How Far In Advance Should You Confirm A Date? A Relationship Etiquette Expert Weighs In
So, you and your crush have matched on a dating app. You want to see them in person, but you don't necessarily know how to make it happen. There really isn't a magic trick to going on a date, other than asking someone out and scheduling it yourself. If you're curious about how far in advance you should confirm a date, try considering both of your schedules and picking something far enough in the future that it won't conflict with other events, but also close enough that it won't be forgotten about.
"Discussions about meeting typically start after four days of chatting," Meredith Golden, dating coach and dating profile ghostwriter tells Elite Daily. "Actually, meeting can take a bit more time as people get busy and sometimes this means scheduling two weeks out." Golden stresses that the ideal window of planning is within a week because you want to keep the chemistry fresh and make sure that you both are excited about meeting instead of looking at it like an obligation that you have to do.
It can be intimidating to move a conversation from light-hearted chitchatting to meeting up IRL, but ultimately, it can be worth it. Try not to fret about what you say and just be your regular self. Golden says that it doesn't matter whether you're talking with Tinder matches or IRL crushes, because manners are manners, regardless of the medium you use.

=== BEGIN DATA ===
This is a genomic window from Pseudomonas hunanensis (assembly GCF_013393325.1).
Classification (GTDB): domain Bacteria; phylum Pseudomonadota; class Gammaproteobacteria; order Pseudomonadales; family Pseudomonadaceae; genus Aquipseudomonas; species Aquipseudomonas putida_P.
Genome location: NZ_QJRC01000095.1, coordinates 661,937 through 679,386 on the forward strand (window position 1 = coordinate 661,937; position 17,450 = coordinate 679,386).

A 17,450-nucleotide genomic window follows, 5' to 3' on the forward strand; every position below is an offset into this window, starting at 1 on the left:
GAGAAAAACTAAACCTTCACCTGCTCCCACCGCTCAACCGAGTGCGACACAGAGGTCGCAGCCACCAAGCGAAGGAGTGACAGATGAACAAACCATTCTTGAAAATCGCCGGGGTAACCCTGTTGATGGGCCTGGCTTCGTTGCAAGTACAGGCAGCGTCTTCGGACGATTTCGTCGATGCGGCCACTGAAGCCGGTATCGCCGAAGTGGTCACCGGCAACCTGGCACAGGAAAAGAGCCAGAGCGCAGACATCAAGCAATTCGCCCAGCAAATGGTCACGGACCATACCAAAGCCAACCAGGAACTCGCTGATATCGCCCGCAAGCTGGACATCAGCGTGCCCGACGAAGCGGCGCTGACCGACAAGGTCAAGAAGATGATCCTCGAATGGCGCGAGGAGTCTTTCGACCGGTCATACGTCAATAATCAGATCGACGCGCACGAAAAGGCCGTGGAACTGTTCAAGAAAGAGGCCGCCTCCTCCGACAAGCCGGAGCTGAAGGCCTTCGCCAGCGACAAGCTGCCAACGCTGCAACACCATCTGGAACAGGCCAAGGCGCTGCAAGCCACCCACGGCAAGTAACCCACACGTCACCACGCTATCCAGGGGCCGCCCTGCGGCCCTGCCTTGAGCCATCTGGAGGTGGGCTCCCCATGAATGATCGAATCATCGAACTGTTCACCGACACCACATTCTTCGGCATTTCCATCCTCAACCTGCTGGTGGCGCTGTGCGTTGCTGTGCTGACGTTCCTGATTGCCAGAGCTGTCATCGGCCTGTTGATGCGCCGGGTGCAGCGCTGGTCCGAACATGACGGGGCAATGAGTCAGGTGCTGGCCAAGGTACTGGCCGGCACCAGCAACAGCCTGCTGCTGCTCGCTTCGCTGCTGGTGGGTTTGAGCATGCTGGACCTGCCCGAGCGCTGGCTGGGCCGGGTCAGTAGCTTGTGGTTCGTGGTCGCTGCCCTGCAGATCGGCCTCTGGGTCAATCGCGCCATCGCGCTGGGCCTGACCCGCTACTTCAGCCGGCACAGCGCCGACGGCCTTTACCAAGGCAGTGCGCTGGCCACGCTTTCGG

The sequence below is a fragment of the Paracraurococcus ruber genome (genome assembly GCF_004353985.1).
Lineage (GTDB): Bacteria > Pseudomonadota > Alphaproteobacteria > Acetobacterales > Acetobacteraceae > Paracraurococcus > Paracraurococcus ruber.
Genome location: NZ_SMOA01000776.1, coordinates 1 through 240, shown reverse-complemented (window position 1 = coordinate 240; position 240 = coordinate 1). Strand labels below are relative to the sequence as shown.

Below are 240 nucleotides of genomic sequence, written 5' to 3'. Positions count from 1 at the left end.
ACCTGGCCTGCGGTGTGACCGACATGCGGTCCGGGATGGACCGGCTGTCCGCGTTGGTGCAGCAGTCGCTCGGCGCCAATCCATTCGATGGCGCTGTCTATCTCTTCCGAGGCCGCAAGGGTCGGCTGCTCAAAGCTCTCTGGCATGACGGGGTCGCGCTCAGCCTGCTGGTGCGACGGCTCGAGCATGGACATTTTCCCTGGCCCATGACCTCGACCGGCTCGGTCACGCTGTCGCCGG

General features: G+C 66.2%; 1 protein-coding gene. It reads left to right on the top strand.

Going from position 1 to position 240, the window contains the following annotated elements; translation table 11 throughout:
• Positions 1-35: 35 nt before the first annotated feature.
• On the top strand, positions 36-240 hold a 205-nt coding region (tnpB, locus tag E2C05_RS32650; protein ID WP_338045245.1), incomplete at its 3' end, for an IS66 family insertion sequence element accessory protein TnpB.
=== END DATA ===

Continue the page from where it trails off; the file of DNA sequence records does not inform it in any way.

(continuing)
"After getting the date on the calendar, suggest connecting the day before the actual date to confirm," Golden says. "For example, if you schedule today to meet Bob on July 31, state in your text or dating app exchange, 'Looking forward to meeting next week. Text me on Tuesday so we can confirm logistics." This can be especially useful if the two of you aren't necessarily texting all of the time. If you set up a date relatively early on, it's OK to refrain from texting your crush until you get closer to the actual date.
It can also be useful to follow up with your date the week before you plan to meet, just to make sure that they have it penciled into their schedule. Perhaps you can tell them that since you like to get a date in the books a bit far in advance, you want to make sure that it hasn't fallen off their priority list. If they mention that they actually can't make it on the day that you had settled on, try not to stress. Suggesting another date can be a great option. If they offer up a date of their own, then work together to find a time that works for both of you. But if they try to cancel the date, even if you're disappointed, it's important to respect their boundaries.
TBH, it's incredible that you're putting yourself out there. Don't underestimate the confidence and vulnerability it takes to schedule a date. The act of doing so is such an important step in the process of dating. And, hey — the person you've been hoping to go out with might just be daydreaming about going out with you, too